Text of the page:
Aaron Hernandez Documentary Says Former Patriots TE Was Secretly Gay

Tim Daniels@TimDanielsBRFeatured ColumnistMarch 17, 2018

NORTH ATTLEBORO, MA - AUGUST 22: Aaron Hernandez sits in the courtroom of the Attleboro District Court during his hearing on August 22, 2013 in North Attleboro, Massachusetts. Former New England Patriot Aaron Hernandez has been indicted on a first-degree murder charge for the death of Odin Lloyd. (Photo by Jared Wickerham/Getty Images)
Jared Wickerham/Getty Images

Several people close to former New England Patriots tight end Aaron Hernandez said he was gay and the burden caused by trying to keep his sexuality private may have contributed to violent outbursts before his 2017 death.

On Saturday, TMZ Sports provided details from the documentary Aaron Hernandez Uncovered, which is set to air in two parts Saturday and Sunday night on the Oxygen Network. Those interviewed include George Leontire, an openly gay member of the NFL player's legal defense team.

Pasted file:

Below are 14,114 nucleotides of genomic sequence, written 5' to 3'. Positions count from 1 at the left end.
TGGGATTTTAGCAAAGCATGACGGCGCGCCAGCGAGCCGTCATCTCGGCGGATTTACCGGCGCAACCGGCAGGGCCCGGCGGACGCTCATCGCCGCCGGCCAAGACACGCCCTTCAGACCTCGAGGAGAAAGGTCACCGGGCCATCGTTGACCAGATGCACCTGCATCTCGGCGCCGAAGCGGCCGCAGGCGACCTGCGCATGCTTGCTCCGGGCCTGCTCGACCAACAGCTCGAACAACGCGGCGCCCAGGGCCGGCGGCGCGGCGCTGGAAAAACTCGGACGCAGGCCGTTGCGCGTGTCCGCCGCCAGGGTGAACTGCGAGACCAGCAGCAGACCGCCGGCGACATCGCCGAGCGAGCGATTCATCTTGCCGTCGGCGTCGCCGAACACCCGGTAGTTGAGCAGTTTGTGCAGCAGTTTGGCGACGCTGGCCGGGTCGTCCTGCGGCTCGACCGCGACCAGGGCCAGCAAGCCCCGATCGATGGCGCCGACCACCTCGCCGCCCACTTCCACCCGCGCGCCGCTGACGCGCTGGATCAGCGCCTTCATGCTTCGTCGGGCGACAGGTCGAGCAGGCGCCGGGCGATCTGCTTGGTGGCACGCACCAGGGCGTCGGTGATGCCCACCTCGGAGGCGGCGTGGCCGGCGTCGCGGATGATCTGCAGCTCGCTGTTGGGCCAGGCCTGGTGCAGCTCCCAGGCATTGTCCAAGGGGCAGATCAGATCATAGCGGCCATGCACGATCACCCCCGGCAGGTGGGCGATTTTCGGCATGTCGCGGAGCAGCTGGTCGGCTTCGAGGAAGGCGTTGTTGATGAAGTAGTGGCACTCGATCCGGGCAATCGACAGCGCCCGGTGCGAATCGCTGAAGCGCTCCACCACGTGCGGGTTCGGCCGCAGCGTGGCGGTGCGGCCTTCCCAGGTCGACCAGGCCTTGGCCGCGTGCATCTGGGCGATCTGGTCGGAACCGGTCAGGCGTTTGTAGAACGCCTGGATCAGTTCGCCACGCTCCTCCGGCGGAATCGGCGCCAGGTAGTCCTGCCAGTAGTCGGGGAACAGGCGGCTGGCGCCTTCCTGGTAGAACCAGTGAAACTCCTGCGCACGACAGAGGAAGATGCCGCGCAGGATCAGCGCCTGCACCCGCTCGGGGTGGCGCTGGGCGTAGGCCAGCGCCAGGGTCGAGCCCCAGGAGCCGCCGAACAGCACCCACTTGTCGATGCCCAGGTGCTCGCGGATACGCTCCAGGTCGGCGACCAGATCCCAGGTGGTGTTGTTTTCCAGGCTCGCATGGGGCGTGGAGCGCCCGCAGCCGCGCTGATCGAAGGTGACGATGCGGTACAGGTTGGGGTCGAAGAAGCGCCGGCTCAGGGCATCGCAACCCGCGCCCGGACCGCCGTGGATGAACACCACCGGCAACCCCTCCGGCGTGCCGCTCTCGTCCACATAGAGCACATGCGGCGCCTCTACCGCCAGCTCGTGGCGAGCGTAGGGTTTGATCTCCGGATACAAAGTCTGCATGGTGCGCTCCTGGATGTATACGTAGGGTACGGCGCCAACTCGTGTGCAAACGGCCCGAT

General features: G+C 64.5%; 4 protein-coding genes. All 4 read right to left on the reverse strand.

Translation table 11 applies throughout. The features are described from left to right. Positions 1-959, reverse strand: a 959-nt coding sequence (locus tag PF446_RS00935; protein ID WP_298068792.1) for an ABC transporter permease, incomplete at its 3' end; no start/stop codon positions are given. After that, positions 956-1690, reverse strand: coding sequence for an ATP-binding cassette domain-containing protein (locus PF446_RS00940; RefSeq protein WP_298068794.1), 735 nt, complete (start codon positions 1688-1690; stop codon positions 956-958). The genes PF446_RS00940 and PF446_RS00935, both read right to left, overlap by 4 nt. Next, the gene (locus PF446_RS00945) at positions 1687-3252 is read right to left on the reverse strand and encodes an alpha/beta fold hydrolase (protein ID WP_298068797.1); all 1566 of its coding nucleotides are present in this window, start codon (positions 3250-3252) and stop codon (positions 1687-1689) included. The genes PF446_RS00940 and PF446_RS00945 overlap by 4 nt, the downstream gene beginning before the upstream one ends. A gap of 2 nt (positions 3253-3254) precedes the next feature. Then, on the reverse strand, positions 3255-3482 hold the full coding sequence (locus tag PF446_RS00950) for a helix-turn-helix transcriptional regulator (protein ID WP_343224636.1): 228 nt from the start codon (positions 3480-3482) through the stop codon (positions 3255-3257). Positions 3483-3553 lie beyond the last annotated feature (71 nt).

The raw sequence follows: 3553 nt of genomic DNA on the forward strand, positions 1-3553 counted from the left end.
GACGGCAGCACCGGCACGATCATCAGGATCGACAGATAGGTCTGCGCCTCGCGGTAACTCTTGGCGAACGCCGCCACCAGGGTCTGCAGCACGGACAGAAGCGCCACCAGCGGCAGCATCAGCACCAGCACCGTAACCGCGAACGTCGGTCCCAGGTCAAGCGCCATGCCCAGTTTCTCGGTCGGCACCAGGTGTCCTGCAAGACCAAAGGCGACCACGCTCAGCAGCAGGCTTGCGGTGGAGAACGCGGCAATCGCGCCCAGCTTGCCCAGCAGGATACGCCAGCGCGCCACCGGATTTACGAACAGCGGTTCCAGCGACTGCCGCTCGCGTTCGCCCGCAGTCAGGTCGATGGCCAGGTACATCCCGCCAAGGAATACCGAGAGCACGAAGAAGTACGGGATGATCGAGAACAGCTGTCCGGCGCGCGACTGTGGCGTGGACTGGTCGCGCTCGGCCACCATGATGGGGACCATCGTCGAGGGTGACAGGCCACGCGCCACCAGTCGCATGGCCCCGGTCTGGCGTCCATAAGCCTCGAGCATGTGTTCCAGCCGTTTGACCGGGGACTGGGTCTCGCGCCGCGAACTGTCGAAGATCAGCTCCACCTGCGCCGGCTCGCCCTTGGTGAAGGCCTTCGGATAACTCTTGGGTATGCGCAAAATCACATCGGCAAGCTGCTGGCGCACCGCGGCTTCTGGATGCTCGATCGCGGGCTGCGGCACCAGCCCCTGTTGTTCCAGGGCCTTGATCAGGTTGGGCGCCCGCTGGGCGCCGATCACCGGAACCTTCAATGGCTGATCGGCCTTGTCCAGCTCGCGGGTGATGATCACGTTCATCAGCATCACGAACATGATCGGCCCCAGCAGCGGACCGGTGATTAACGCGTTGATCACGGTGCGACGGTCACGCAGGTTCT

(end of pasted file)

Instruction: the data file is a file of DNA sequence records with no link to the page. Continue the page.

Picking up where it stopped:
"This man clearly was gay," Leontire said. "...[He] acknowledged it. Acknowledged the immense pain that it caused him. I think that he also came out of a culture that was so negative about gay people that he exhibited some self-hatred."

Hernandez was engaged to Shayanna Jenkins-Hernandez, and the couple had a child together. He never discussed his sexuality in public.

Alyssa Anderson, a college girlfriend at the University of Florida, says in the documentary she discovered he was having a relationship with a man and that he later "cryptically acknowledged her suspicions were true."

In April 2015, Hernandez was sentenced to life in prison without the possibility of parole after being convicted for the 2013 murder of semi-pro football player Odin Lloyd.

Two years later, he was found not guilty of a 2012 double murder in Boston, but he died by suicide five days after the verdict at the Souza-Baranowski Correctional Center in Massachusetts.

A Boston University neuropathologist announced in November an examination of Hernandez's brain revealed a severe case of chronic traumatic encephalopathy (CTE), a degenerative brain disease, per Nadia Kounang of CNN.

"This is the first case that we've seen that kind of damage in such a young individual," Dr. Ann McKee said.

Hernandez was 27 at the time of his death.

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